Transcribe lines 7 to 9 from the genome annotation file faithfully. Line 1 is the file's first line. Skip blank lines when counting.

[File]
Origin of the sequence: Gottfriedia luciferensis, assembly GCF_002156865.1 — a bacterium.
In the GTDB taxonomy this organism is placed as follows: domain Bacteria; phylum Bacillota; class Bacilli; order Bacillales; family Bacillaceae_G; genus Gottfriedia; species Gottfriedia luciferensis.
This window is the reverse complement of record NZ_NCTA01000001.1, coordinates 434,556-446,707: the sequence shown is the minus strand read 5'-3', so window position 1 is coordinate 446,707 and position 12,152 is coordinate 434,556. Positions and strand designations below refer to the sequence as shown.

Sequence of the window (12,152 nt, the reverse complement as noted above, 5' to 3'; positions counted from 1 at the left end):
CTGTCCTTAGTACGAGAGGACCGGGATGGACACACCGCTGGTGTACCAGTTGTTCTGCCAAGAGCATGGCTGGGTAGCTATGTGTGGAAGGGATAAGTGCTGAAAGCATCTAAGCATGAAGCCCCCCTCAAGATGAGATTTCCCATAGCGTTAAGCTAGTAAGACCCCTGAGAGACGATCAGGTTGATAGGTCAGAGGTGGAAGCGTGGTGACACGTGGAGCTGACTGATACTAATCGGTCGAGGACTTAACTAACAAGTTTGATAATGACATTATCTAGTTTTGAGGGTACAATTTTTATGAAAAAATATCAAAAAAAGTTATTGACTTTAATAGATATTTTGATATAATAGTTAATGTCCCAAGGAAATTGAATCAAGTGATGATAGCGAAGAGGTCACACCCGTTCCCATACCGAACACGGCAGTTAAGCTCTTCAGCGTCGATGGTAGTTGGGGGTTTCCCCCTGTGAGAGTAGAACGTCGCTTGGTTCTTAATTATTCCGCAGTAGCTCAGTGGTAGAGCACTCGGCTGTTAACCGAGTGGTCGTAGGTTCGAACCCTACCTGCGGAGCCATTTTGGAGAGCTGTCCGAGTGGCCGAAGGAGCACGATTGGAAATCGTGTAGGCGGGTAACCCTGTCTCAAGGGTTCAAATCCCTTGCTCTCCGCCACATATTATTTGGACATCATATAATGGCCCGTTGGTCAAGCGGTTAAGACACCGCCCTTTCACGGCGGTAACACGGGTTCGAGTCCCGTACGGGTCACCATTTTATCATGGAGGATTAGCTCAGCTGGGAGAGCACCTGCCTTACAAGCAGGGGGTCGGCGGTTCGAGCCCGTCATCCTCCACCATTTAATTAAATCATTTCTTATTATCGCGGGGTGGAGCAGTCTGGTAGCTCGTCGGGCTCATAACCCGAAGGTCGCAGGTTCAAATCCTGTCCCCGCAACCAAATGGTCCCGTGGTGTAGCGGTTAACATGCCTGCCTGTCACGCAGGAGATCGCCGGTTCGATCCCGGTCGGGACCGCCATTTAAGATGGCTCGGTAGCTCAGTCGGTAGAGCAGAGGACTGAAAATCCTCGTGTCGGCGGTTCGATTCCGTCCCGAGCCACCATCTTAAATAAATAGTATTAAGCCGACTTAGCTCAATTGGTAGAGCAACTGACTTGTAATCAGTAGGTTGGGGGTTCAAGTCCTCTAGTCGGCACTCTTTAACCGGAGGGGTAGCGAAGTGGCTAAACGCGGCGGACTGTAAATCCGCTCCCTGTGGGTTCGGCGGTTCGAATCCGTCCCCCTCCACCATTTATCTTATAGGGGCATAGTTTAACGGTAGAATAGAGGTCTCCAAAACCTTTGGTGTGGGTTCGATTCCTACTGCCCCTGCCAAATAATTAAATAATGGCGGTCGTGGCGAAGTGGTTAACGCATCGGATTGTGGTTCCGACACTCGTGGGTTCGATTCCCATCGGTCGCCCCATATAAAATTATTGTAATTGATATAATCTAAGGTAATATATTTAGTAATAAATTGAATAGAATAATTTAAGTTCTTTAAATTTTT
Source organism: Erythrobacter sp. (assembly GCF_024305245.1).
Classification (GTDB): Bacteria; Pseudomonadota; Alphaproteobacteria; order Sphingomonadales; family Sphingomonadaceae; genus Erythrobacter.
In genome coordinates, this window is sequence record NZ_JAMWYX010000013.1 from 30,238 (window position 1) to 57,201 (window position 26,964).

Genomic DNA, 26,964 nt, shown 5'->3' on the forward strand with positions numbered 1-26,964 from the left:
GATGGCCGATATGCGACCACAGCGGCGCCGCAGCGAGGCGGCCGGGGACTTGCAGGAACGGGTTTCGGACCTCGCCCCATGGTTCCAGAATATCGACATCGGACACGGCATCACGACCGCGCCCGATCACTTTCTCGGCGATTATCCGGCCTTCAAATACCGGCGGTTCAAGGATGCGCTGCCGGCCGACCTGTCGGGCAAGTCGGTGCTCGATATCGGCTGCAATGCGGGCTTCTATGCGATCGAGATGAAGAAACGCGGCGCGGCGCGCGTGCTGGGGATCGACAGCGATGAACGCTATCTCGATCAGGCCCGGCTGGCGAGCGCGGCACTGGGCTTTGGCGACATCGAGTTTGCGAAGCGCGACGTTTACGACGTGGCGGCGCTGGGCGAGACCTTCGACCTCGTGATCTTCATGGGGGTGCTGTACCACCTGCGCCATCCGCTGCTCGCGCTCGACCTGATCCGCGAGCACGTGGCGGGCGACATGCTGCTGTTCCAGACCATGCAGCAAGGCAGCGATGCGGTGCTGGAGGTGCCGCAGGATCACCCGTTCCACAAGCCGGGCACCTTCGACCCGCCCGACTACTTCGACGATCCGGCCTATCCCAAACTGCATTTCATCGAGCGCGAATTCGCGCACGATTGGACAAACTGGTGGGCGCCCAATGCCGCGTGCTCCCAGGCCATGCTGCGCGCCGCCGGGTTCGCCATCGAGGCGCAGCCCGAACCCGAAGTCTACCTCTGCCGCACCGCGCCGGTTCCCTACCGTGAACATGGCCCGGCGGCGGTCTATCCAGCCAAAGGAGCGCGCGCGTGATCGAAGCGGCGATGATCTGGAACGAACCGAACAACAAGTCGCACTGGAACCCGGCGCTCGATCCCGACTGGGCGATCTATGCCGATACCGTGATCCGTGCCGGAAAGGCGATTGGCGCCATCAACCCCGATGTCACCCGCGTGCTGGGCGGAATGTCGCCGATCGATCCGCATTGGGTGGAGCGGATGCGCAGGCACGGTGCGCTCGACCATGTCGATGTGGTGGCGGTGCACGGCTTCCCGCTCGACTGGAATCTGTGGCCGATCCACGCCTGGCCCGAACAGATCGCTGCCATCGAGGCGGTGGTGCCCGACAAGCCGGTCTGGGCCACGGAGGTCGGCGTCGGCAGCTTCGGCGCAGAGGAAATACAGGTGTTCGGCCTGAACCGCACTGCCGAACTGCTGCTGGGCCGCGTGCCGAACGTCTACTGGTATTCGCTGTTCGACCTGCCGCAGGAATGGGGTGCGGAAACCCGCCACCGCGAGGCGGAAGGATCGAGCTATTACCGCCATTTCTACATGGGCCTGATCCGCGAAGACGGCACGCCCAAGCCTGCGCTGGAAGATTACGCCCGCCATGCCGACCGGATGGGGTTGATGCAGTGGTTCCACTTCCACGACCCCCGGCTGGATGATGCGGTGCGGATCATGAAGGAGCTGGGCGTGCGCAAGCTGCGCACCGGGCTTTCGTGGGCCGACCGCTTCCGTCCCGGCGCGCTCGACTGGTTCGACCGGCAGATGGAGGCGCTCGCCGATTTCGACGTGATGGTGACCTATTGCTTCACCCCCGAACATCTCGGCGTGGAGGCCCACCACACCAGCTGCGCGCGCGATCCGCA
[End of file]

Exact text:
Classification (GTDB): Bacteria; Pseudomonadota; Alphaproteobacteria; order Sphingomonadales; family Sphingomonadaceae; genus Erythrobacter.
In genome coordinates, this window is sequence record NZ_JAMWYX010000013.1 from 30,238 (window position 1) to 57,201 (window position 26,964).

Genomic DNA, 26,964 nt, shown 5'->3' on the forward strand with positions numbered 1-26,964 from the left: